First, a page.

This painting, by the Dutch-Flemish artist Otto van Veen (c. 1556–1629), was inspired by ancient history. Particularly, it features a scene from a Gallic-Germanic war for independence against the Roman Empire that occurred during the 1st century. Otto van Veen’s painting highlights the life of a man known as Julius Valentinus—a leader of the Treviri people, who rebelled in coordination with an ambitious Batavian leader known as Julius Civilis. During the civil war between Emperor Vitellius and soon-to-be-emperor Vespasian in the year 69, Julius Civilis had positioned himself as an ally of Vespasian. Nominally in support of Vespasian’s cause, Civilis pulled together an army of Germanic, Gallic, and mutinous or defector Roman warriors, and began attacking Roman military positions that were loyal to Emperor Vitellius. Civilis and his colleagues, however, had no intention of relinquishing any territory that they had occupied, even after Vespasian won the war. When newly crowned Emperor Vespasian realized that Civilis was not a subservient officer, but a rival ruler with a military in disputed territory, the Romans went to war against Civilis’ coalition, beginning their campaign by July or August of the year 70.
Although Civilis could be considered the commander-in-chief of the Gallic-Germanic Empire he was trying to create, military command in the coalition forces was actually quite decentralized. Regional leaders such as the aforementioned Julius Valentinus of the Treviri would often lead their own warbands in pursuit of their own goals. As the Gallic-Germanic coalition had in effect divided themselves, it made it all the easier for Quintus Petillius Cerialis—the Roman military commander tasked with orchestrating the campaign—to defeat Civilis’ colleagues and allies in piecemeal fashion. Such was the fate of Julius Valentinus. The Romans caught him and a force of warriors from the Belgae Confederation (which included the Treviri people) holed up at a city called Rigodulum. Tacitus (c. 56/57-117+), an ancient Roman historian, described the battle that ensued at that city:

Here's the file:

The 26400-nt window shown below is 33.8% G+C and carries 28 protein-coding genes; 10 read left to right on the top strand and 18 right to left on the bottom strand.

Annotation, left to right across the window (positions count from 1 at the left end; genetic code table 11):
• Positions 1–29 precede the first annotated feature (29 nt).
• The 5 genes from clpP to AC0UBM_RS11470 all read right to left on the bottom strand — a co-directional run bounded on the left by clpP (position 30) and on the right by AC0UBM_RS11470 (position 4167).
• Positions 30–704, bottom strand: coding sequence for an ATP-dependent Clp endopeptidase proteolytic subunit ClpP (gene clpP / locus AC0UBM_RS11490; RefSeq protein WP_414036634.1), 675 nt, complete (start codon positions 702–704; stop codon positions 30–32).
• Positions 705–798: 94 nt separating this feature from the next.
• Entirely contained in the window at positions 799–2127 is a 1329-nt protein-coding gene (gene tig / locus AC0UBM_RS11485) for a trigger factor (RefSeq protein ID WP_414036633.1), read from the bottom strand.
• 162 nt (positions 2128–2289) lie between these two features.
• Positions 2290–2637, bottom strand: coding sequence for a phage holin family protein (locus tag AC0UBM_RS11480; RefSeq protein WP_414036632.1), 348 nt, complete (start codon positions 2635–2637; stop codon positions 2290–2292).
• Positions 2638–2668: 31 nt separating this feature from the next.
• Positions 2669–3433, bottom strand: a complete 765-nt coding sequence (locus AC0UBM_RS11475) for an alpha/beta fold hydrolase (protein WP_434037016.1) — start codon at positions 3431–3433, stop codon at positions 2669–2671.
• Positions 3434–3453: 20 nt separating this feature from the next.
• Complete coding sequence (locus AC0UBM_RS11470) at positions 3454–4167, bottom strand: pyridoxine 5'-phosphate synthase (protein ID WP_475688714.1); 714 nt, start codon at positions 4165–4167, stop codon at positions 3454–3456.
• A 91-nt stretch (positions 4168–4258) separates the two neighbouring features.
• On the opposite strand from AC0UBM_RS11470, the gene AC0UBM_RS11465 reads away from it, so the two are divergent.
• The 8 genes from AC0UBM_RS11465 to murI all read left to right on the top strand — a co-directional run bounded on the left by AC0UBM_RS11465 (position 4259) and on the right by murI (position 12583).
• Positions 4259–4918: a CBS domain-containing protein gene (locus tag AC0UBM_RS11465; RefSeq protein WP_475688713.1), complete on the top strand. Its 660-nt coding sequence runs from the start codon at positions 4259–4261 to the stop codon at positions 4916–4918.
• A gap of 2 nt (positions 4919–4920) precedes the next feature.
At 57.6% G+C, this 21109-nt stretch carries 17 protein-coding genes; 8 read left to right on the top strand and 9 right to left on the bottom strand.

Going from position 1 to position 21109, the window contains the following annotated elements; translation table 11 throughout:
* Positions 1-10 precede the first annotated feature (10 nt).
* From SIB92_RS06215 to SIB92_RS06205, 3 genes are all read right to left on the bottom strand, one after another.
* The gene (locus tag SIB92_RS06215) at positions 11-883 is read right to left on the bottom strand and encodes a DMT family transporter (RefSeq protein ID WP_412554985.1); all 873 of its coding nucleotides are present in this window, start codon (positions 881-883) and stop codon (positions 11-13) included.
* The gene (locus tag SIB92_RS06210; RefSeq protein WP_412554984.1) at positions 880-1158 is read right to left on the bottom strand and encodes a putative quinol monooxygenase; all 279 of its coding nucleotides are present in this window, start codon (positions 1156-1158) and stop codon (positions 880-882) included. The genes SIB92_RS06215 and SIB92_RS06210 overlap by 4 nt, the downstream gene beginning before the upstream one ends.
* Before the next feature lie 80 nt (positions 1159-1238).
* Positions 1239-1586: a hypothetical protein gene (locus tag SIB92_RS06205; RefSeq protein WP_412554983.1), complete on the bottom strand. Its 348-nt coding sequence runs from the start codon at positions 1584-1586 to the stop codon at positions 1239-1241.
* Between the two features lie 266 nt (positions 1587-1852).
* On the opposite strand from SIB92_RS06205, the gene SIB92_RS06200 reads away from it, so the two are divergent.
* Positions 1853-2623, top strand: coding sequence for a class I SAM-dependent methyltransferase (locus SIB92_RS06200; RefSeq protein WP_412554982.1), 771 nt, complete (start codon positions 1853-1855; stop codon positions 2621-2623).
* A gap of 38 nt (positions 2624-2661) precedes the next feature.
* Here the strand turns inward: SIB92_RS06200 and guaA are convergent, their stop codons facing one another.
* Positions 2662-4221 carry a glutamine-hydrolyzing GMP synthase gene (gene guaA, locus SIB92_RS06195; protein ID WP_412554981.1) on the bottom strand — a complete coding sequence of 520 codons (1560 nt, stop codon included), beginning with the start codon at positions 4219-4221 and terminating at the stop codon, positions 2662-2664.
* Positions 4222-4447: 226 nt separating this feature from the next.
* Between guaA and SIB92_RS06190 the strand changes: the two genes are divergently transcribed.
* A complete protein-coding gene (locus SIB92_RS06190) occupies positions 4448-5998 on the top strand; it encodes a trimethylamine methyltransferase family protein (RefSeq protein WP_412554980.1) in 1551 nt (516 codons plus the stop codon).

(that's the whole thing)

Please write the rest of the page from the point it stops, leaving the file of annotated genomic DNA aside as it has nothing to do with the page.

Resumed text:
“[Quintus Petillius Cerialis] marched in three days to Rigodulum. Valentinus had already occupied this place with a large contingent of Treviri, since it was protected on one side by mountains and on another by the River Moselle. He had reinforced the position with trenches and rock barricades, but these defenses could not frighten a general of Rome. Petilius ordered his infantry to force a way through and sent his cavalry up the rising ground, pouring scorn on such a hastily assembled enemy force: any advantage they derived from their position was more than outweighed by his own men’s courage. There was a slight delay while they climbed up, as the cavalry rode past the missiles hurled by the enemy. However, when the hand-to-hand fighting came, the Treviri were dislodged and sent tumbling down the hillside like an avalanche. Moreover, a detachment of the cavalry which had ridden around along the lower contours, captured some chieftains of the Belgae, including their general Valentinus” (Tacitus, The Histories, 4.71).
It is the battle of Rigodulum that is featured in the painting above. As Otto van Veen’s title specified, the artwork particularly shows the hand-to-hand fighting in which Julius Valentinus was captured. After falling into the hands of the Romans, Valentinus was given a show-trial and then executed. The other Gallic-Germanic coalition leaders similarly could not hold off the Roman military machine. Quintus Petillius Cerialis forced Julius Civilis to surrender by September in the year 70.
Written by C. Keith Hansley
- Tacitus, The Histories, translated by Kenneth Wellesley. New York: Penguin Classics, 2009.